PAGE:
I was as excited as anyone when Kris won “American Idol.” I liked his humility, and, like a good American, I love the underdog. After that, friends sent me links to video of him singing hymns, but more importantly, popular evangelical worship songs. Those videos confirmed the rumors I’d been hearing. Kris isn’t the first, nor is he the last, Christian to appear on “American Idol.” There have been numerous contenders of their ilk before. Indeed evangelicalism has positioned plenty of people in prominent places in U.S. mass culture.
I’ve thought about Kris’ win a bit since then. In that time, I’ve begun wondering, “Have evangelicals hijacked television’s most popular show, or has TV hijacked evangelicalism?”*
In the end, I don’t think it’s one or the other. I think both have occurred to some degree.
This for me raises, more than others, the question of the church in power. In this case, power is not exercised through strength but through influence. Can the church exercise power rightly? How does the church function when it is the dominant power? Are cultural power structures antithetical to the way the church is supposed to function?
I don’t have the answers to that.
My sister made a good point when I raised this church-in-power conundrum. I was suggesting that the church’s role was to serve—period—not exercise authority. And she pointed out that influence can come through serving, but influence is not the reason for serving. Serving is its own end, but influence often is a byproduct. Look at Joseph or Daniel or Nehemiah. I think she’s right.**
So perhaps Kris will have some influence from his position as “American Idol.” In mass culture, I think it will be almost inconsequential. In the opportunities it brings him to personally rub shoulders with celebrities of all stripes, I hope he represents Jesus well.
Is the church in power a bad thing? My brother-in-law challenged me. I couldn’t support my reasons for saying Yes very well. A church that serves from a place of power could certainly be good for the people served under its authority.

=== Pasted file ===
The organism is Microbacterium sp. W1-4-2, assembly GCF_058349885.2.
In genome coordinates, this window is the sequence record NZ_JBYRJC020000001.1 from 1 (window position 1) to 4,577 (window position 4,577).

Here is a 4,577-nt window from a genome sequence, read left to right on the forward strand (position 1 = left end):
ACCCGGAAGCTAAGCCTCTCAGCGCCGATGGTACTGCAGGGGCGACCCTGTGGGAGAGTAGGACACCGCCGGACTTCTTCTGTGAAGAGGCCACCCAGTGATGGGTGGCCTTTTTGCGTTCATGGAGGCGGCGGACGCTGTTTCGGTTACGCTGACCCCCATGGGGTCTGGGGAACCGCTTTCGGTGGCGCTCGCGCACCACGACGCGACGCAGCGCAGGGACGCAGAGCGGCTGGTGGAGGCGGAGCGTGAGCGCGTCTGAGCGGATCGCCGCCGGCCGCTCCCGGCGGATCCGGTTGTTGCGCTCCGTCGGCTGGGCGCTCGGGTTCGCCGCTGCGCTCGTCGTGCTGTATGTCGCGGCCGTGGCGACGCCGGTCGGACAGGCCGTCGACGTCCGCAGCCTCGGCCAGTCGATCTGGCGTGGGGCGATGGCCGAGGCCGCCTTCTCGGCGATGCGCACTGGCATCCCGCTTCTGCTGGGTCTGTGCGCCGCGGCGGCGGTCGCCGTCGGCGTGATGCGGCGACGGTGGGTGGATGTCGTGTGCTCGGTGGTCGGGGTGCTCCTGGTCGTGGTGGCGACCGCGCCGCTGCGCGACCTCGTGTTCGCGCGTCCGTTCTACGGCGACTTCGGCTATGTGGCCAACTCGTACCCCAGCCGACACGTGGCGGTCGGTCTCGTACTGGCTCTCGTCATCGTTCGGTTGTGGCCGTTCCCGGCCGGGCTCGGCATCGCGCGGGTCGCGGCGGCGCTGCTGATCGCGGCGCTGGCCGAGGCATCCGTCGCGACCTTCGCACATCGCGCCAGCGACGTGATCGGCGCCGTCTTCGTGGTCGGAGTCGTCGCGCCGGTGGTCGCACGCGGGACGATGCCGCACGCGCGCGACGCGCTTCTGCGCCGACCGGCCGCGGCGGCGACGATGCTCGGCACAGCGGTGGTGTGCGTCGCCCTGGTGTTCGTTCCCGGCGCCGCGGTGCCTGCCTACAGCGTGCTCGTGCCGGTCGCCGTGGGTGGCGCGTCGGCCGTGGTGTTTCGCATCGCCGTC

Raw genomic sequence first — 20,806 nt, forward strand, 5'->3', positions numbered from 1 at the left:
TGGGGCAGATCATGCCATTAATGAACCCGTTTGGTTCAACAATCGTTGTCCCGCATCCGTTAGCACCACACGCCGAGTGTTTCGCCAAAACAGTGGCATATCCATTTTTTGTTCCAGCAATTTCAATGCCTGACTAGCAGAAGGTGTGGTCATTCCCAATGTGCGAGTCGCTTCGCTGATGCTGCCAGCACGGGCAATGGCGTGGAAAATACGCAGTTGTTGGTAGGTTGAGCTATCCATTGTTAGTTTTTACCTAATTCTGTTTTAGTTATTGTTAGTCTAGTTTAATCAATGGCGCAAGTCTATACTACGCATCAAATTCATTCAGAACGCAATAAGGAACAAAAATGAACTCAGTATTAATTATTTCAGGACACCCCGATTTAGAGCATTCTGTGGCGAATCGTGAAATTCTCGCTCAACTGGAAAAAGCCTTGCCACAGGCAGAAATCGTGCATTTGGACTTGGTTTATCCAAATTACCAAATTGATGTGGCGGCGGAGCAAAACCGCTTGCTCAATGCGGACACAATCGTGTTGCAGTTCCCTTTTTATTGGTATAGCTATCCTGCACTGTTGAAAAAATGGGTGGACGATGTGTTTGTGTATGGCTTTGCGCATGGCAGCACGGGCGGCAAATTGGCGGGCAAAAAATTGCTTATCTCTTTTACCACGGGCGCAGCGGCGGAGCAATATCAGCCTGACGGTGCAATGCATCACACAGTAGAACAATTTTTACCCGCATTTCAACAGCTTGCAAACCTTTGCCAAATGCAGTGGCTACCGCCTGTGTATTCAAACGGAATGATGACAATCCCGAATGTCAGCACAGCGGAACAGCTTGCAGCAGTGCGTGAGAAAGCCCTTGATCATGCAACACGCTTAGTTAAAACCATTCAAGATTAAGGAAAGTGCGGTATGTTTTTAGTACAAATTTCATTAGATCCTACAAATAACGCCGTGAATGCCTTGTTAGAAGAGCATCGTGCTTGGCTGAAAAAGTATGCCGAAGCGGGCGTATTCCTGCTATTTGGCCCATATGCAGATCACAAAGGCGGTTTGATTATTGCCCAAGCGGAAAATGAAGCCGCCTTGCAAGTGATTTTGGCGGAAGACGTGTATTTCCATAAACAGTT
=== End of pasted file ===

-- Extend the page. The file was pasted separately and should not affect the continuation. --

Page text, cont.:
I guess my big concern is for those (Kris’ fans, and followers of other popular evangelicals) who put their hopes not in the church’s service but in its power. That power, that influence, isn’t established by the church, nor by God. It’s defined by the culture in which the power is exercised. It’s power that is given by those who defer to it. The value system underlying that power is not like the church’s value system. So even while the church may be given that power, the people who give it likely do so based on values the church cannot stand for.
* It’s a bit disorienting to talk about cultural systems like they have human motives and strategies. Only people can have them. I doubt Kris set out to strike a blow to “the liberal TV media” or to chalk up a victory for Jesus. But I’m sure that many of his evangelical fans have seen it as a victory for the good guys. The same goes for the people sitting in board rooms doing the business of American Idol: I don’t think they’re looking to upend evangelicalism.
** But we get so focused on influence that we often begin to pursue that, at first through serving, but later more directly, more efficiently, without all the costs associated with serving. But I digress.